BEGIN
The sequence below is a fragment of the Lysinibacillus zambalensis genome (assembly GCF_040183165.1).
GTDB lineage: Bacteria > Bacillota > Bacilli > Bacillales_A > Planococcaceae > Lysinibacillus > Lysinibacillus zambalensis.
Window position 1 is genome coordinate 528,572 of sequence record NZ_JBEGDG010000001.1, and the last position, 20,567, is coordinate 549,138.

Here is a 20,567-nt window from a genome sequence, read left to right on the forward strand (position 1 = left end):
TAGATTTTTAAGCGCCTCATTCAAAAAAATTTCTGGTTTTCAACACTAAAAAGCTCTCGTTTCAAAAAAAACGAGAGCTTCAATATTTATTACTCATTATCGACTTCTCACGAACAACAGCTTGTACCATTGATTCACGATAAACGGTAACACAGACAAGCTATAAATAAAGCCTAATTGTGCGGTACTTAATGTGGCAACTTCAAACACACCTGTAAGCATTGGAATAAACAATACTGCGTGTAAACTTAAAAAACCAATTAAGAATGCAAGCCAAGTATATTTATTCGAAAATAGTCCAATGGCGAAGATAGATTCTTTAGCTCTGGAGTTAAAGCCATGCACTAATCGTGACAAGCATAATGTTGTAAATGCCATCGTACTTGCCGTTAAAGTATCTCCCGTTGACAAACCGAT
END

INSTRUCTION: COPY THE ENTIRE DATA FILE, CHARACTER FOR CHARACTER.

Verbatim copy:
The sequence below is a fragment of the Lysinibacillus zambalensis genome (assembly GCF_040183165.1).
GTDB lineage: Bacteria > Bacillota > Bacilli > Bacillales_A > Planococcaceae > Lysinibacillus > Lysinibacillus zambalensis.
Window position 1 is genome coordinate 528,572 of sequence record NZ_JBEGDG010000001.1, and the last position, 20,567, is coordinate 549,138.

Here is a 20,567-nt window from a genome sequence, read left to right on the forward strand (position 1 = left end):
TAGATTTTTAAGCGCCTCATTCAAAAAAATTTCTGGTTTTCAACACTAAAAAGCTCTCGTTTCAAAAAAAACGAGAGCTTCAATATTTATTACTCATTATCGACTTCTCACGAACAACAGCTTGTACCATTGATTCACGATAAACGGTAACACAGACAAGCTATAAATAAAGCCTAATTGTGCGGTACTTAATGTGGCAACTTCAAACACACCTGTAAGCATTGGAATAAACAATACTGCGTGTAAACTTAAAAAACCAATTAAGAATGCAAGCCAAGTATATTTATTCGAAAATAGTCCAATGGCGAAGATAGATTCTTTAGCTCTGGAGTTAAAGCCATGCACTAATCGTGACAAGCATAATGTTGTAAATGCCATCGTACTTGCCGTTAAAGTATCTCCCGTTGACAAACCGAT